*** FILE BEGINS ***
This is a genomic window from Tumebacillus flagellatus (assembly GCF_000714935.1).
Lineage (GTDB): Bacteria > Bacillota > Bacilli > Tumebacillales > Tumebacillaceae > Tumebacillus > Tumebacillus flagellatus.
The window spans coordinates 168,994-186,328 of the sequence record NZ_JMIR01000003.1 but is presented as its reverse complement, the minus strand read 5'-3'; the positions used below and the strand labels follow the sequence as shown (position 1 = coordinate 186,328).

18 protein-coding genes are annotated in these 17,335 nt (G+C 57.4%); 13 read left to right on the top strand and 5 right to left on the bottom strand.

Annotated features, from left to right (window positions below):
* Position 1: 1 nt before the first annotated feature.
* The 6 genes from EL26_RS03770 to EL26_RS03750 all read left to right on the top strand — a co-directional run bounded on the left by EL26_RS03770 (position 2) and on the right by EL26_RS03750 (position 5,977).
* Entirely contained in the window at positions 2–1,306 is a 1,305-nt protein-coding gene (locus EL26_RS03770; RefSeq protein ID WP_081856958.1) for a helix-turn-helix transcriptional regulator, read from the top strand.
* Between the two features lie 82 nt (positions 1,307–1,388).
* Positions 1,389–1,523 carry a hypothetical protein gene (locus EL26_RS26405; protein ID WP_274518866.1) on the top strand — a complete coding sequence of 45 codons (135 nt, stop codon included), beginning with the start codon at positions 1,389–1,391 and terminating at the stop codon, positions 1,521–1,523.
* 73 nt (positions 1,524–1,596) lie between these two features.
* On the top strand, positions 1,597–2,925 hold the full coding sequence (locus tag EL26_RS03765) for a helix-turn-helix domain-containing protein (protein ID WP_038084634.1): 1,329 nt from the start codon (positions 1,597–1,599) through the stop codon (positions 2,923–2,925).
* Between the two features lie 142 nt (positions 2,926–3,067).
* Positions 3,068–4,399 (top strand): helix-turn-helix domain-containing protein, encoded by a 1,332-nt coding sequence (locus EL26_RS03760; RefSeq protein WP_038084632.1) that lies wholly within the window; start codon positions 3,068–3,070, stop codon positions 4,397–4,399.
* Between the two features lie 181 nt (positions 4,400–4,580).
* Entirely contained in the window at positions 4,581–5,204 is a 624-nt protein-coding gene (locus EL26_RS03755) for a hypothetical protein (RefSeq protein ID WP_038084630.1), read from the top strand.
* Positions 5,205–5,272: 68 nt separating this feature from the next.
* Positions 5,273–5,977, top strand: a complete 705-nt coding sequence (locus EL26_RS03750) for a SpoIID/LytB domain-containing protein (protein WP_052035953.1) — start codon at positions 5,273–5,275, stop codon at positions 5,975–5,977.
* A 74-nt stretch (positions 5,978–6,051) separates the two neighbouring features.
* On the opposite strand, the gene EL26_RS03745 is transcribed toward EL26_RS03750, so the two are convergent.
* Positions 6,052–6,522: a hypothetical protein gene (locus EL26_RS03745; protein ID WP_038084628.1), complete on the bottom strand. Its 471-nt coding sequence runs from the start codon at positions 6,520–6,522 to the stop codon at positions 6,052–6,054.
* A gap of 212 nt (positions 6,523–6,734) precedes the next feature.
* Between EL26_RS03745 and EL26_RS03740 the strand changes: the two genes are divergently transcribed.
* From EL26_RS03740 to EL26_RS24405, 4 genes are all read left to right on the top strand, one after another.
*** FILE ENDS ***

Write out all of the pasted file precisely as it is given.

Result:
This is a genomic window from Tumebacillus flagellatus (assembly GCF_000714935.1).
Lineage (GTDB): Bacteria > Bacillota > Bacilli > Tumebacillales > Tumebacillaceae > Tumebacillus > Tumebacillus flagellatus.
The window spans coordinates 168,994-186,328 of the sequence record NZ_JMIR01000003.1 but is presented as its reverse complement, the minus strand read 5'-3'; the positions used below and the strand labels follow the sequence as shown (position 1 = coordinate 186,328).

18 protein-coding genes are annotated in these 17,335 nt (G+C 57.4%); 13 read left to right on the top strand and 5 right to left on the bottom strand.

Annotated features, from left to right (window positions below):
* Position 1: 1 nt before the first annotated feature.
* The 6 genes from EL26_RS03770 to EL26_RS03750 all read left to right on the top strand — a co-directional run bounded on the left by EL26_RS03770 (position 2) and on the right by EL26_RS03750 (position 5,977).
* Entirely contained in the window at positions 2–1,306 is a 1,305-nt protein-coding gene (locus EL26_RS03770; RefSeq protein ID WP_081856958.1) for a helix-turn-helix transcriptional regulator, read from the top strand.
* Between the two features lie 82 nt (positions 1,307–1,388).
* Positions 1,389–1,523 carry a hypothetical protein gene (locus EL26_RS26405; protein ID WP_274518866.1) on the top strand — a complete coding sequence of 45 codons (135 nt, stop codon included), beginning with the start codon at positions 1,389–1,391 and terminating at the stop codon, positions 1,521–1,523.
* 73 nt (positions 1,524–1,596) lie between these two features.
* On the top strand, positions 1,597–2,925 hold the full coding sequence (locus tag EL26_RS03765) for a helix-turn-helix domain-containing protein (protein ID WP_038084634.1): 1,329 nt from the start codon (positions 1,597–1,599) through the stop codon (positions 2,923–2,925).
* Between the two features lie 142 nt (positions 2,926–3,067).
* Positions 3,068–4,399 (top strand): helix-turn-helix domain-containing protein, encoded by a 1,332-nt coding sequence (locus EL26_RS03760; RefSeq protein WP_038084632.1) that lies wholly within the window; start codon positions 3,068–3,070, stop codon positions 4,397–4,399.
* Between the two features lie 181 nt (positions 4,400–4,580).
* Entirely contained in the window at positions 4,581–5,204 is a 624-nt protein-coding gene (locus EL26_RS03755) for a hypothetical protein (RefSeq protein ID WP_038084630.1), read from the top strand.
* Positions 5,205–5,272: 68 nt separating this feature from the next.
* Positions 5,273–5,977, top strand: a complete 705-nt coding sequence (locus EL26_RS03750) for a SpoIID/LytB domain-containing protein (protein WP_052035953.1) — start codon at positions 5,273–5,275, stop codon at positions 5,975–5,977.
* A 74-nt stretch (positions 5,978–6,051) separates the two neighbouring features.
* On the opposite strand, the gene EL26_RS03745 is transcribed toward EL26_RS03750, so the two are convergent.
* Positions 6,052–6,522: a hypothetical protein gene (locus EL26_RS03745; protein ID WP_038084628.1), complete on the bottom strand. Its 471-nt coding sequence runs from the start codon at positions 6,520–6,522 to the stop codon at positions 6,052–6,054.
* A gap of 212 nt (positions 6,523–6,734) precedes the next feature.
* Between EL26_RS03745 and EL26_RS03740 the strand changes: the two genes are divergently transcribed.
* From EL26_RS03740 to EL26_RS24405, 4 genes are all read left to right on the top strand, one after another.